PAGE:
Gals. I have to admit, I didn’t know if we were going to pull this one off! We have been working on it behind the scenes for months and kept running into hurdles. We had samples arrive reeeeallly late in the process. We had to make adjustments to them on the fly. We had a vital person on the patternmaking side in Nepal lose a family member, thus leaving the sewing center for an extended period of time. And our photographer cancelled the night before our photoshoot! So it was with complete and utter joy and exhaustion that our Dhaka Collection launched on Monday!
But ya know, when I think about it…that’s really been the story of Trove all along. There have been hurdles every step of the way. There has always been something or someone who makes me think, “Can I actually really do this?" Starting your own business is no joke. It isn’t for the faint of heart or those who throw in the towel easily, that’s for dang sure! It literally involves problem solving and critical thinking skills and master/ninja warrior multi-tasking skills on the daily. Alas, we are still here and have managed to create another beautiful collection with some of our dear friends from Elegantees and the sewing center in Nepal!
First things first, we arrived at Parlor Beauty Bar at 7am ready for beautification. You know when you meet someone and you feel like you’ve known them for years already? That’s how I felt when I met the Founder, Charlotte. Having recently opened her doors as well, we related to each other on so many levels. We laughed at the scrappiness of our personalities, how we have little to no budget to make everything look and feel beautiful, how long days and nights have us looking haggard (hey new friend with beauty secrets) and how roping in your friends for ALL THE FAVORS is just part of it. She’s a complete gem and her one-stop styling lounge can cover any/all of your beauty needs. Please drop in and meet the ladies there – I promise you won’t be disappointed!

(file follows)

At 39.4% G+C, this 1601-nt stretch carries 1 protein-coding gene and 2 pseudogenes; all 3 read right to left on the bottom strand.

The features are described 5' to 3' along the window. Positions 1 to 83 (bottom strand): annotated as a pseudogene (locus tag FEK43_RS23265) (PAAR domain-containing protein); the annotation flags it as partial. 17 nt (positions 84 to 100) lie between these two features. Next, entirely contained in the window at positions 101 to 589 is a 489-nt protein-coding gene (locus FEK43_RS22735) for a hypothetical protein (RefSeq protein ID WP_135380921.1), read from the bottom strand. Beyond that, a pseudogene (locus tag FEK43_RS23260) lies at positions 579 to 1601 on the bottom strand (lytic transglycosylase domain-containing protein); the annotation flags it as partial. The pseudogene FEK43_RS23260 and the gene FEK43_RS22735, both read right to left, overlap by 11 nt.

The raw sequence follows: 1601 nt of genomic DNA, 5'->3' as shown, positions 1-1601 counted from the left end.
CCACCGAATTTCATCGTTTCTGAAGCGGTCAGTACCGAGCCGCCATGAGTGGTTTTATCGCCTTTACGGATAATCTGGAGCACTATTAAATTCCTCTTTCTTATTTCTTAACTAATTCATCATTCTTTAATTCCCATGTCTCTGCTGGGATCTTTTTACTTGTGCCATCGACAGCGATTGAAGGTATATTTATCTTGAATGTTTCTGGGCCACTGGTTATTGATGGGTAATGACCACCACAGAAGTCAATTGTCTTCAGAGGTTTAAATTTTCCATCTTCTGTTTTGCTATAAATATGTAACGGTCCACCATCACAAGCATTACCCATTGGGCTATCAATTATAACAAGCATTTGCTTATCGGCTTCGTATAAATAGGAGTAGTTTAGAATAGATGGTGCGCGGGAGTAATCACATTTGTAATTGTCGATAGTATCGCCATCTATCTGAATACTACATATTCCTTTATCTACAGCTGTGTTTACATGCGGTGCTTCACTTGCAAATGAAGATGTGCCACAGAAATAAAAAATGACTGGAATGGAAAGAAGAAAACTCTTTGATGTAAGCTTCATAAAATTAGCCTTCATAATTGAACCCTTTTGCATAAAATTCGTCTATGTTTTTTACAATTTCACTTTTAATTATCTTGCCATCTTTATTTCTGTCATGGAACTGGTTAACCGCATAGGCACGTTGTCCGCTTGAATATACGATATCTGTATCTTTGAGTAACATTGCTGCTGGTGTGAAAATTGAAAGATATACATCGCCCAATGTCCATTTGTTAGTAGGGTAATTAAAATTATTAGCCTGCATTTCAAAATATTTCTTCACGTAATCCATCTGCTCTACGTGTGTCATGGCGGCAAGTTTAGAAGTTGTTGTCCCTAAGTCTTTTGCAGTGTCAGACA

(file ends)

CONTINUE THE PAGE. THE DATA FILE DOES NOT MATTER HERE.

Next, we headed over to our location site in Austin called, Malverde. Many people haven’t heard of this hidden treasure and I don’t know how! It’s a bar and events venue directly above La Condesa and it has the most adorable outside patio with all the plants and pots and candle lit tables your little heart could ever want. I have been eyeing this spot for years trying to figure out how to take some pretty pictures of it and in it! When I determined the timing of the Dhaka launch and how it would be transitioning us into the fall season, I immediately thought of this venue’s gorgeous rust and moss wall outside and knew we had to shoot here.
Our photographer Brandon Hill was already on-site, doing what he does - prepping, setting up, testing lighting, making everything and everyone feel calm. Meanwhile I’m a frazzled mess of eyelashes and hair that is teased so high it could talk to Jesus in the heavens at this point. Brandon and I met about a year ago over coffee and our passion for all things fair trade. At the time, he was recording a podcast and interviewing some people who worked in the fair trade space. I remember sharing with him that day my dreams of launching Trove in the next year and I’ll never forget his genuine excitement for me. If you know Brandon, you know he is smart and capable and curious - all traits that I admire and also aspire to embody. I also just like people who own who they are. Not to be sexist, but I like that he’s a straight male who loves ethical fashion. Head to Europe and you’ll find plenty of Renaissance men, but for some reason that’s rare in American culture.
(Behind the scenes photo by: Bela Coto)
Brandon actually believes in ethical fashion so much that he recently founded a company called The People Label that will connect those in the ethical goods space to digital influencers who are interested in repping more socially conscious brands. That’s a game changer for us do-gooder brands! Needless to say, I’m excited to continue working with Brandon on multiple levels. I’m also happy he agreed to do a shoot with me on less than 24 hours notice and completely knocked the photography out of the park!